Closer agreement exists for the pore diameter of the low-conducting "closed" state. Functionally, this state is just barely permeable to gamma cyclodextrin (Colombini et al., 1987). This rigid spheroid is 1.9 nm in diameter. This is almost the same estimate obtained by electron microscopy of negatively-stained arrays (Mannella and Guo, 1990). These estimates must be viewed with caution however since the closed state for both estimates was induced by the addition of König's polyanion, a synthetic polymer that induces channel closure at very low concentrations. While all indications favor the conclusion that the states induced by this polymer are the same as those induced by the electric field, this may not be totally correct.
To estimate the change in pore volume during closure, Zimmerberg and Parsegian (1986) used macromolecules that could not penetrate the pore of VDAC, to induce a tension within the channel that favored the closed state. From the energy change induced in the molecule, these investigators calculated a change in the volume of the channel upon closure of between 20 and 40 nm3. This is consistent with a large, global change in the structure of the pore as opposed to a local, shutter-like, constriction at one point in the channel. Together, these studies lead to the conclusion that closure of the channel results in a rather large change in effective pore size.
4.2. Location of the Mobile Domain
Functional experiments on channels reconstituted into planar membranes indicated that regions of the channel move across the membrane during the gating process. Addition of the reagents aluminum hydroxide (Zhang and Colombini, 1990) or succinic anhydride (Doring and Colombini, 1985) to one side or the other of the membrane caused asymmetric changes in the behavior of the channels in the membrane. The changes observed depended on the state of the channel (open or closed) when the reagent was added. These results were best explained by the translocation of some groups all the way through the membrane.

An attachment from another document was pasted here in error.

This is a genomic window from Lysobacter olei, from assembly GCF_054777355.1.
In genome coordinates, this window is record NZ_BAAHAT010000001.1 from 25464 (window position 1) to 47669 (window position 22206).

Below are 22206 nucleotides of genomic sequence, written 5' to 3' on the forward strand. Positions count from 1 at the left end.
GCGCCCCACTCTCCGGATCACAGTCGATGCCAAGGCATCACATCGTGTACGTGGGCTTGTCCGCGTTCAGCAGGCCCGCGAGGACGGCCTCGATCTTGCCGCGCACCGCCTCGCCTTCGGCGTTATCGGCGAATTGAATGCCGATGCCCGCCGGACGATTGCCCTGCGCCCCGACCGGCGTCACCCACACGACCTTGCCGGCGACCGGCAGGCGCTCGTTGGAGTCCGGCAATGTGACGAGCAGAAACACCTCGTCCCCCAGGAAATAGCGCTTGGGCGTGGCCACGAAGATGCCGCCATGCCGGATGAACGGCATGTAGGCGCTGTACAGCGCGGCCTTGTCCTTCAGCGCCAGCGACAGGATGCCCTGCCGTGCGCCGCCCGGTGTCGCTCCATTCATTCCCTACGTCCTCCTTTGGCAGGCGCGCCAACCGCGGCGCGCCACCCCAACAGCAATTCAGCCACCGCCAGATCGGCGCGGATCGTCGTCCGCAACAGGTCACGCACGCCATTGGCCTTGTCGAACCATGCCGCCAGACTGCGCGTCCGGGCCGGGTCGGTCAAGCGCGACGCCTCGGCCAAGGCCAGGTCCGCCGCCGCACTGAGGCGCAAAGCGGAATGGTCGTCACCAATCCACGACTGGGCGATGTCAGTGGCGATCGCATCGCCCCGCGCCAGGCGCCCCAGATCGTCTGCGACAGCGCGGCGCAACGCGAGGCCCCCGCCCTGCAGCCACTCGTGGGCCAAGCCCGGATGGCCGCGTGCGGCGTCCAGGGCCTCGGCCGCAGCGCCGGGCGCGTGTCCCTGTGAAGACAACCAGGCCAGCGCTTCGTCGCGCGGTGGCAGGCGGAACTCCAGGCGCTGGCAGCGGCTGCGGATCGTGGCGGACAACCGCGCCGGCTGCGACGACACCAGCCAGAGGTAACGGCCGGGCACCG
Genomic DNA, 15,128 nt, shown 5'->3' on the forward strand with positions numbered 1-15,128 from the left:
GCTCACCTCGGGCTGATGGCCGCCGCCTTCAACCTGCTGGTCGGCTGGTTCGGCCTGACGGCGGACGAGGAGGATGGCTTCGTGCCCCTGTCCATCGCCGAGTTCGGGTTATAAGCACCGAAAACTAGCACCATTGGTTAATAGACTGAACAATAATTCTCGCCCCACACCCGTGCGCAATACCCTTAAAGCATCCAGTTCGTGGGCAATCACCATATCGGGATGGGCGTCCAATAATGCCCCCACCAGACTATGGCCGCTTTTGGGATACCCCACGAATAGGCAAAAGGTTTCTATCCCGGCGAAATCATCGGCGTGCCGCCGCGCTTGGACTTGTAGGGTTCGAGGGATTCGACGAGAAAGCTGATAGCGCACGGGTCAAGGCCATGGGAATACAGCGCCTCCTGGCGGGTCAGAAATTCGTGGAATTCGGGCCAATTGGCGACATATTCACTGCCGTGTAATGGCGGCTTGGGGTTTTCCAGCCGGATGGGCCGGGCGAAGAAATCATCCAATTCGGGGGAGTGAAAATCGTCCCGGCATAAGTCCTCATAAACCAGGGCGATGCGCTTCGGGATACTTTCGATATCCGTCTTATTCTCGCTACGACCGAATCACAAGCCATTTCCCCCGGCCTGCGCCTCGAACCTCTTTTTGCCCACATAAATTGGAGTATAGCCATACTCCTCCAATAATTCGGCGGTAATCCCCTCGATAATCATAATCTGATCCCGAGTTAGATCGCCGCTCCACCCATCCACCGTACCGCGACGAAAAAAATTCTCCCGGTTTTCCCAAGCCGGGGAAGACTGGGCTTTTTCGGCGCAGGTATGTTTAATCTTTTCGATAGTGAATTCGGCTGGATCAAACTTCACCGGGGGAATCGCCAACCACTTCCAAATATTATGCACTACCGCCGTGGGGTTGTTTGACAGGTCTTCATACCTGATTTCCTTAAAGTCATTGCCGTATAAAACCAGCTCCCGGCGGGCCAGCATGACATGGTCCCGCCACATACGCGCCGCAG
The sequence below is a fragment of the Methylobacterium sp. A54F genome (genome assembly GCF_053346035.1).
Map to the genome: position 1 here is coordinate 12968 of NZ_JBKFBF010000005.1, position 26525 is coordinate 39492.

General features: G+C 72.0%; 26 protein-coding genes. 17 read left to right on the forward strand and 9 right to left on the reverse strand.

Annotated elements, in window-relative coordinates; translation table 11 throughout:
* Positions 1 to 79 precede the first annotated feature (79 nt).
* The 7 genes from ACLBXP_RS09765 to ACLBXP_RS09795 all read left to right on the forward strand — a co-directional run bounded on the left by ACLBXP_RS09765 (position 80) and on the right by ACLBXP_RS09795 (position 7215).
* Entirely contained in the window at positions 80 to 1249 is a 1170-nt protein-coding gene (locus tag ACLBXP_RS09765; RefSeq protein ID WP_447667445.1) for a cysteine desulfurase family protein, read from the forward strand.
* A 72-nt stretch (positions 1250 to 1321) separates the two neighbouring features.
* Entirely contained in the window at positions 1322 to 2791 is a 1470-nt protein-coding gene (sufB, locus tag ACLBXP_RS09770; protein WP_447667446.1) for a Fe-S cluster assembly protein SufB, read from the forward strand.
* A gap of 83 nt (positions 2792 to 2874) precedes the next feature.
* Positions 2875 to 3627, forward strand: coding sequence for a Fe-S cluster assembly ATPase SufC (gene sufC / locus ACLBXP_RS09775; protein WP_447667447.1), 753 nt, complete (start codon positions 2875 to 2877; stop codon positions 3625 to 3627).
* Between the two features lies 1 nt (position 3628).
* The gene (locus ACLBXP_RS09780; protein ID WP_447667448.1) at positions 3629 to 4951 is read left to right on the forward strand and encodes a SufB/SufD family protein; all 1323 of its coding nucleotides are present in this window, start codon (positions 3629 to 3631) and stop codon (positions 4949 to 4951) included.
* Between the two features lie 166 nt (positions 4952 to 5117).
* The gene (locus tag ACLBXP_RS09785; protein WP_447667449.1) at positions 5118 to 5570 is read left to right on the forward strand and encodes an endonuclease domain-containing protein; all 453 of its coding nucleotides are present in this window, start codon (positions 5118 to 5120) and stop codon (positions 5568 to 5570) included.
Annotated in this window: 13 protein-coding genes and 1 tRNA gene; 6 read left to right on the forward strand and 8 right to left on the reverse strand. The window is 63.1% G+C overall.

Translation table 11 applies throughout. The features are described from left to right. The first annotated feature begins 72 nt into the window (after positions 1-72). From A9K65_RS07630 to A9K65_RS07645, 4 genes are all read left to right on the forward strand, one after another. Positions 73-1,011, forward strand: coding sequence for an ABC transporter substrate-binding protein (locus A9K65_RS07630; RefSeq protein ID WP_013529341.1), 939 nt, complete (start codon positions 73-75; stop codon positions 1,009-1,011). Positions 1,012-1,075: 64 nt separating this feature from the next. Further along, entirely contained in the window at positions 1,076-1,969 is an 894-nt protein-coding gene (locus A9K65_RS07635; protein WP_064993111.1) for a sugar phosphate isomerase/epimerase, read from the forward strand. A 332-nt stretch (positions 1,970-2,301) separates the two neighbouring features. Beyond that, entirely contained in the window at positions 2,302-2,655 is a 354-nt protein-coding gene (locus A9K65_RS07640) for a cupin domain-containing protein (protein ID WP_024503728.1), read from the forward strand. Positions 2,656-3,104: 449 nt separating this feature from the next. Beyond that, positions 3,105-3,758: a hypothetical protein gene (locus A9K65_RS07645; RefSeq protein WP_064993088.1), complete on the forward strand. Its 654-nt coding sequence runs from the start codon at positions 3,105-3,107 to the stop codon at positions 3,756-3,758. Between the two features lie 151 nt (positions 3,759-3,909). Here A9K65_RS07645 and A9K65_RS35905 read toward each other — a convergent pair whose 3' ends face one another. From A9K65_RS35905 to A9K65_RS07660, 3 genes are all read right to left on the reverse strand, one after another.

In general, the motion of a protein domain can be detected if, in its new environment, its effect on a property of the protein is quite different. Since the selectivity of the channel changes rather dramatically upon closure, the electrostatic nature of the ion-conducting pathway must change radically. This could result from a change in the residues forming the protein wall of the pore; new residues could be introduced or existing residues could be removed. Since channel closure also results in a reduction in the effective diameter of the pore, a removal of residues forming the wall of the open channel seems more likely.
Having identified regions that form the wall of the pore in the open state, Peng and coworkers sought to determine if some of these no longer affected the channel in the closed state. Such regions would be part of the mobile domain. Using the battery of mutant proteins with the single amino-acid substitutions at locations either within the pore or outside the pore, Peng et al. (1992a) identified residues that influenced the selectivity of the channel in the open state and not in the closed state (Fig. 9). In addition there were residues that still affected the selectivity of the closed state but to a lesser extent than their effects on the selectivity of the open state. Both of these classes of mutations were considered to identify mobile regions in the channel. Most of these mutations fell in the N-terminal end of the channel, specifically the a helix and nearby 3 b strands in the model in Fig. 8. One mutation was at position 282 at the C-terminus. Since in a "barrel"-like structure this transmembrane segment is expected to be adjacent to the a helix, this mutation could still be part of a contiguous mobile domain. However, a mutation at position 152, in the middle of a non-mobile region, also affected the selectivity of the channels in the open state but not the closed state. Subsequent studies have indicated that this region of the protein contributes in unique ways to the gating process and in more recent refinements of the general structural model has been repositioned to reside in mobile regions (see Fig. 10).